Feinberg is hardly the only author to request that no film adaptation be made of hir work. J.D. Salinger was famously, vehemently, against any film adaptation of “Catcher in the Rye” and Gabriel García Márquez only wanted a film of “One Hundred Years in Solitude” under very specific — and nearly impossible — conditions: two minutes of film would be released each year for 100 years. Two core ideas often motivate authors to retain film rights for their novels: distrust of the film industry, as in Salinger’s case, when Hollywood’s mishandling of an earlier work of his led to him swearing off it forever, and the belief that some stories are better told the way they are. Feinberg notes both of these beliefs in hir author’s note. At the end of the day, however, it can be seen as worrisome when an author’s work is co-opted after their death, no matter the reason. Feinberg’s work is hers, and she requested it be kept solely in novel form to preserve her vision. Going against hir wishes after hir death, especially for such a historically important piece of work by a marginalized creator, feels disrespectful.
There’s also the issue of Hollywood mishandling LGBTQ stories. “I’d like to think that a successful, respectful and sensitive film could be made of ‘Stone Butch Blues,’” Wellesley College professor of American studies Paul Fisher said over email. “But the question in the abstract is different from the actual practice of the film industry, which doesn’t have a great track record, especially in representing trans stories and characters.” The fact that the filmmakers want to cast a transgender actor as Jess is at least a step in the right direction, considering how many Hollywood movies cast cisgender actors to play trans characters, most recently in films like “The Danish Girl” (starring Eddie Redmayne) and “Anything” (starring Matt Bomer).
Yet doing so is problematic in its own way. While Jess is definitely on the trans spectrum, the entire novel is about how complex their gender is. The casting call specifically calls for actors who are trans men and transmasculine nonbinary people and does not mention butch lesbians. This is in spite of the fact that many butch lesbians have journeys similar to Jess’, including going on hormones, getting top surgery and even transitioning, and then detransitioning. The fact that butch lesbians are excluded from the casting call could suggest a better-than-average understanding of issues of trans representation in Hollywood, but it could also suggest a flattening of Jess’ gender identity.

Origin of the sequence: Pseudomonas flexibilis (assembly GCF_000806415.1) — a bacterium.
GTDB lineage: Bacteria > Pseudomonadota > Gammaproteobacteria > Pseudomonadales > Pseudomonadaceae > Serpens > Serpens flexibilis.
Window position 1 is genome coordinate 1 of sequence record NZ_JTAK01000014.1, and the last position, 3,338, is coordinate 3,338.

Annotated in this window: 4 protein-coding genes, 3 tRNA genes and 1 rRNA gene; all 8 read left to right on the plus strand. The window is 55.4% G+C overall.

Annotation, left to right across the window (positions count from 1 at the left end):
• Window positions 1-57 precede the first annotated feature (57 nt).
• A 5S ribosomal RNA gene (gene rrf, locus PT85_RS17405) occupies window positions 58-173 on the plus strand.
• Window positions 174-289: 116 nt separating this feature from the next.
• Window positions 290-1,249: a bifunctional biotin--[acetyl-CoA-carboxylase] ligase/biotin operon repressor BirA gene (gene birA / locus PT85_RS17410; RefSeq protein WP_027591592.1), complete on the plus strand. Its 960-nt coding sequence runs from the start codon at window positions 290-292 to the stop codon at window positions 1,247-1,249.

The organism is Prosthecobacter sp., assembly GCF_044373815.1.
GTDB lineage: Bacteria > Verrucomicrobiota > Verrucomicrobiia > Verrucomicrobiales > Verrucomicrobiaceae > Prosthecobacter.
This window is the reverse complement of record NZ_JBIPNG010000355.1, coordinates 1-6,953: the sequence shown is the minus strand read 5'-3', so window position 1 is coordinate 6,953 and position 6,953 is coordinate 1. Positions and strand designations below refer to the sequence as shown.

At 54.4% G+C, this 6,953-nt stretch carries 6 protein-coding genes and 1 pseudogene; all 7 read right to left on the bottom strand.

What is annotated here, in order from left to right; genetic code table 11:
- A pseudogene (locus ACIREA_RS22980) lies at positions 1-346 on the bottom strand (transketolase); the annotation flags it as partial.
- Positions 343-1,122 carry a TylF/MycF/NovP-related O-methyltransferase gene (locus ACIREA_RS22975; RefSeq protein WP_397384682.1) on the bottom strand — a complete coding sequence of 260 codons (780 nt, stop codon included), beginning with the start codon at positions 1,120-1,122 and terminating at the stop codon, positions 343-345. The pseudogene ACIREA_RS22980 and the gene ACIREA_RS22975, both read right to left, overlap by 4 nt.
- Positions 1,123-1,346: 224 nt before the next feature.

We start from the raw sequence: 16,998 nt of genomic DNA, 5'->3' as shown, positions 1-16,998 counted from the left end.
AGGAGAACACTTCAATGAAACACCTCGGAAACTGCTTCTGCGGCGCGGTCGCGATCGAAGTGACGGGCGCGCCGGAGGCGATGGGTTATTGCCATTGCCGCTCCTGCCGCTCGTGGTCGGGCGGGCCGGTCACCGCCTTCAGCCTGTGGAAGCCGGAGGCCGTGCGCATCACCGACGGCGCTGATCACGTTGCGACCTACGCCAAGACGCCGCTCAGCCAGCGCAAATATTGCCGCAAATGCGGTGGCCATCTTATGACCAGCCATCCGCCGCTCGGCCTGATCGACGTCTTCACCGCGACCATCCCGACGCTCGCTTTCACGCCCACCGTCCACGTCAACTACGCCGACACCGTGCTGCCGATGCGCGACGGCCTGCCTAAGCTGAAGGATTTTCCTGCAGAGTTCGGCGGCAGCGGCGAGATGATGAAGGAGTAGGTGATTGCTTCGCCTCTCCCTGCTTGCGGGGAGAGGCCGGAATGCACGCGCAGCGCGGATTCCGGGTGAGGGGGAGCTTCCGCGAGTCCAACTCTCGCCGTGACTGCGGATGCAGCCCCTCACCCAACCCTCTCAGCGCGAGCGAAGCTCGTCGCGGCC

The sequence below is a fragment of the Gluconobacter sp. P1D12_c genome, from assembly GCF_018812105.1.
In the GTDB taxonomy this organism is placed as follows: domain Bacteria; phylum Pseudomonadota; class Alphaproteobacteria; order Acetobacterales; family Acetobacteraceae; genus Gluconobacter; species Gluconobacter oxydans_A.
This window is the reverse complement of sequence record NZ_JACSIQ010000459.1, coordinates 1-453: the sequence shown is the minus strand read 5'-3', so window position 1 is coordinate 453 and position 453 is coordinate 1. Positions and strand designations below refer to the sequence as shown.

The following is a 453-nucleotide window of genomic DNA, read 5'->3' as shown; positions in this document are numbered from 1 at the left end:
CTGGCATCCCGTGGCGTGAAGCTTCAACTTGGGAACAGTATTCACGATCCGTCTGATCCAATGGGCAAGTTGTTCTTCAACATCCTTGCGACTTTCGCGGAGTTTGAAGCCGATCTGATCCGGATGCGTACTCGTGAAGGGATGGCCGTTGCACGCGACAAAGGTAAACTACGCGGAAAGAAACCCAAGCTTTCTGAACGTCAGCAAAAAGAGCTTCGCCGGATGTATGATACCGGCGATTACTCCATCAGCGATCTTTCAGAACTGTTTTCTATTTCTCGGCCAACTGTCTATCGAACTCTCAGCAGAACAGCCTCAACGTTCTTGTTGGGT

The fact that the role only calls for Caucasian actors is also an issue. It isn’t whitewashing per se: while Jess is Jewish, their race is left ambiguous. However, this ambiguity is important in the novel, as Feinberg writes: “For derivative artists, intent on making derivative art using a narrative I have written, this means that they take their individual idea of who is Black or white, fat or thin, able-bodied or disabled— and the derivative artist flattens and concretizes their own interpretation for all time, as if that’s the truth of ‘Stone Butch Blues’ for all time and all readers.” Insisting that Jess must be white also oversimplifies their character and tells a particular story – one that is less ambiguous and less complex than that in the novel.
Regardless of what happens with the film, “Stone Butch Blues” will always be an important novel. “Leslie Feinberg’s books have done a lot for trans liberation, and it would be great if a film could continue that work,” said Fisher, “but that’s a tall order.” He added, “Whether or not a film gets made, everybody should read the book — and they should read it before seeing the movie!”